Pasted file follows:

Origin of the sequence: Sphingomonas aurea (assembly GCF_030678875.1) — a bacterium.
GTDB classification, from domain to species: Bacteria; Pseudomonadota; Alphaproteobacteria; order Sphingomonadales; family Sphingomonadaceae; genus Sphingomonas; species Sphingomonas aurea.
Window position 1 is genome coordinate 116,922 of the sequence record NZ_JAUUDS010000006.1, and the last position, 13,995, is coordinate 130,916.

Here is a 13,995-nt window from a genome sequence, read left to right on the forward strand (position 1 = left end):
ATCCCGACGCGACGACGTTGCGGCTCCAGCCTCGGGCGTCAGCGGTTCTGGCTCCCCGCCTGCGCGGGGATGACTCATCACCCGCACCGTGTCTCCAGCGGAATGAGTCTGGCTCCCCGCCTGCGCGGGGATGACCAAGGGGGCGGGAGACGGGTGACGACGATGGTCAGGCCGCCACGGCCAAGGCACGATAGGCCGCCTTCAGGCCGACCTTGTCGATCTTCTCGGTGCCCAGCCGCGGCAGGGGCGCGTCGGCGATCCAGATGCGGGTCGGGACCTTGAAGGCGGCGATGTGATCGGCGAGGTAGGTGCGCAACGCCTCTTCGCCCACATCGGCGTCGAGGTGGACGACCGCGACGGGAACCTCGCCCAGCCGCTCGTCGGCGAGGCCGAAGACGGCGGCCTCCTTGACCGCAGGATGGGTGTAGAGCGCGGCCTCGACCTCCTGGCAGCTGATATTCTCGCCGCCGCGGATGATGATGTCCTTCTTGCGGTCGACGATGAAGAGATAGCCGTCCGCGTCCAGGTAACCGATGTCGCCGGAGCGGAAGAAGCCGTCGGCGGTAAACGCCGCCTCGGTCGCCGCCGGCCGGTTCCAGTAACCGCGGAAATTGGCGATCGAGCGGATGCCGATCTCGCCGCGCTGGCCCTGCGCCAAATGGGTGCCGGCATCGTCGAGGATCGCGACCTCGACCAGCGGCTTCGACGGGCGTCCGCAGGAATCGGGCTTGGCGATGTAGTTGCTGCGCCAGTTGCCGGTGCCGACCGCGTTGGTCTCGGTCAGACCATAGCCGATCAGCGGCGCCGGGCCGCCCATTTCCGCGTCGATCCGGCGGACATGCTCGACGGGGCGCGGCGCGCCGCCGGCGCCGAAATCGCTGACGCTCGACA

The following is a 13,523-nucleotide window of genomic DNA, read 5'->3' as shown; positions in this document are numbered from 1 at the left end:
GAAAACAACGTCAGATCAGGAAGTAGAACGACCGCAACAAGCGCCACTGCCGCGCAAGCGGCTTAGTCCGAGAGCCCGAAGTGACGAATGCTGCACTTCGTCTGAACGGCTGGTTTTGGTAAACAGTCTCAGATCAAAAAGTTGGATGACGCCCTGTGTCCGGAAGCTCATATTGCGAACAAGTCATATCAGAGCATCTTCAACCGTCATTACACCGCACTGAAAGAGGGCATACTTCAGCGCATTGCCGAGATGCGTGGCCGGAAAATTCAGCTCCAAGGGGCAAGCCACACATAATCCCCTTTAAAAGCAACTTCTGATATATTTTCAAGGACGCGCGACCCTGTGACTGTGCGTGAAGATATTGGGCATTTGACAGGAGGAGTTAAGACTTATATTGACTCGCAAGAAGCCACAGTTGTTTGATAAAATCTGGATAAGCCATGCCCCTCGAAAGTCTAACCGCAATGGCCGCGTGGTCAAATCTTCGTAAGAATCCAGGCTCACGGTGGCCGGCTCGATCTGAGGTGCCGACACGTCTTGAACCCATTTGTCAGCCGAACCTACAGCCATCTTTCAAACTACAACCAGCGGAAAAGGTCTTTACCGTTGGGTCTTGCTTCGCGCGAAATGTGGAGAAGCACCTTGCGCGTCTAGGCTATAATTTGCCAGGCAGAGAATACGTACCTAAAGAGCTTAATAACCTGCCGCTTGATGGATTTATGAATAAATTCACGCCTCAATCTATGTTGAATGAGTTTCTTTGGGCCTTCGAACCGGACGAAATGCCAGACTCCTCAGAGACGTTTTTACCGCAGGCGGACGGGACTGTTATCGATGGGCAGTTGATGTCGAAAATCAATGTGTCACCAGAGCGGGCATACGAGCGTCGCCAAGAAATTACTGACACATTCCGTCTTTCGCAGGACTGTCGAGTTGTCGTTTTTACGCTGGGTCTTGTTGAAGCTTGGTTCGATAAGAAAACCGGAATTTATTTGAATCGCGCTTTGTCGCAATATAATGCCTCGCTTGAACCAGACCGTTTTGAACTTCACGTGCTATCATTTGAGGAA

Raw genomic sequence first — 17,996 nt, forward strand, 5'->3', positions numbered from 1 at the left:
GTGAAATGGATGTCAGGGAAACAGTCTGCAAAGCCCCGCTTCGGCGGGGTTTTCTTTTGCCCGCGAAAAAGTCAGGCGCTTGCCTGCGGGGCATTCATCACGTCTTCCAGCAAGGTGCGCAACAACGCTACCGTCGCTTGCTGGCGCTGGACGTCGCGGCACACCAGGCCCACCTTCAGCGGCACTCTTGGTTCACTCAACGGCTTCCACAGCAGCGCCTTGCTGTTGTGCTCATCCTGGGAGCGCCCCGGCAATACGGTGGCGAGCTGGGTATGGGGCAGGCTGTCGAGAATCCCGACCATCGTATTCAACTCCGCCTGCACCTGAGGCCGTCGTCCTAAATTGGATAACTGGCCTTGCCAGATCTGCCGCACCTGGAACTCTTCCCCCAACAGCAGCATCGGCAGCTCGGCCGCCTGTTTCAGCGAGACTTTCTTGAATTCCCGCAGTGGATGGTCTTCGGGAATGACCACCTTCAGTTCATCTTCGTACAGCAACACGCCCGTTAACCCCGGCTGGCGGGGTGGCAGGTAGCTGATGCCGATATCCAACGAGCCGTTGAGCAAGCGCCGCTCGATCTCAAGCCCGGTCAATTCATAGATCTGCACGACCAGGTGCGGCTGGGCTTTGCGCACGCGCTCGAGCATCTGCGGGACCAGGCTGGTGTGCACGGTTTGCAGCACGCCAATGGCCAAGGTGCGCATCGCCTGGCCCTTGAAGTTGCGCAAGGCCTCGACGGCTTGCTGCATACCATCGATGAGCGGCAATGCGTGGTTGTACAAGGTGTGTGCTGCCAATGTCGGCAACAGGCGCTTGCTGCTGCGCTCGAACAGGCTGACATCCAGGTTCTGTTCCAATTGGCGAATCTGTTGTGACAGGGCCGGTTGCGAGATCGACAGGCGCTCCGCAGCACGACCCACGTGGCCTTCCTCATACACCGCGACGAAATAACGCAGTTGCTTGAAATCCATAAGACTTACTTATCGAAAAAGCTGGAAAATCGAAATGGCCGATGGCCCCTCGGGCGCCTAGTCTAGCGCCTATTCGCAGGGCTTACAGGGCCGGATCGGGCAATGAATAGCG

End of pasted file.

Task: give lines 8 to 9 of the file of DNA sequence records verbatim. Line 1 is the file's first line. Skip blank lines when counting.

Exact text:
Raw genomic sequence first — 17,996 nt, forward strand, 5'->3', positions numbered from 1 at the left:
GTGAAATGGATGTCAGGGAAACAGTCTGCAAAGCCCCGCTTCGGCGGGGTTTTCTTTTGCCCGCGAAAAAGTCAGGCGCTTGCCTGCGGGGCATTCATCACGTCTTCCAGCAAGGTGCGCAACAACGCTACCGTCGCTTGCTGGCGCTGGACGTCGCGGCACACCAGGCCCACCTTCAGCGGCACTCTTGGTTCACTCAACGGCTTCCACAGCAGCGCCTTGCTGTTGTGCTCATCCTGGGAGCGCCCCGGCAATACGGTGGCGAGCTGGGTATGGGGCAGGCTGTCGAGAATCCCGACCATCGTATTCAACTCCGCCTGCACCTGAGGCCGTCGTCCTAAATTGGATAACTGGCCTTGCCAGATCTGCCGCACCTGGAACTCTTCCCCCAACAGCAGCATCGGCAGCTCGGCCGCCTGTTTCAGCGAGACTTTCTTGAATTCCCGCAGTGGATGGTCTTCGGGAATGACCACCTTCAGTTCATCTTCGTACAGCAACACGCCCGTTAACCCCGGCTGGCGGGGTGGCAGGTAGCTGATGCCGATATCCAACGAGCCGTTGAGCAAGCGCCGCTCGATCTCAAGCCCGGTCAATTCATAGATCTGCACGACCAGGTGCGGCTGGGCTTTGCGCACGCGCTCGAGCATCTGCGGGACCAGGCTGGTGTGCACGGTTTGCAGCACGCCAATGGCCAAGGTGCGCATCGCCTGGCCCTTGAAGTTGCGCAAGGCCTCGACGGCTTGCTGCATACCATCGATGAGCGGCAATGCGTGGTTGTACAAGGTGTGTGCTGCCAATGTCGGCAACAGGCGCTTGCTGCTGCGCTCGAACAGGCTGACATCCAGGTTCTGTTCCAATTGGCGAATCTGTTGTGACAGGGCCGGTTGCGAGATCGACAGGCGCTCCGCAGCACGACCCACGTGGCCTTCCTCATACACCGCGACGAAATAACGCAGTTGCTTGAAATCCATAAGACTTACTTATCGAAAAAGCTGGAAAATCGAAATGGCCGATGGCCCCTCGGGCGCCTAGTCTAGCGCCTATTCGCAGGGCTTACAGGGCCGGATCGGGCAATGAATAGCG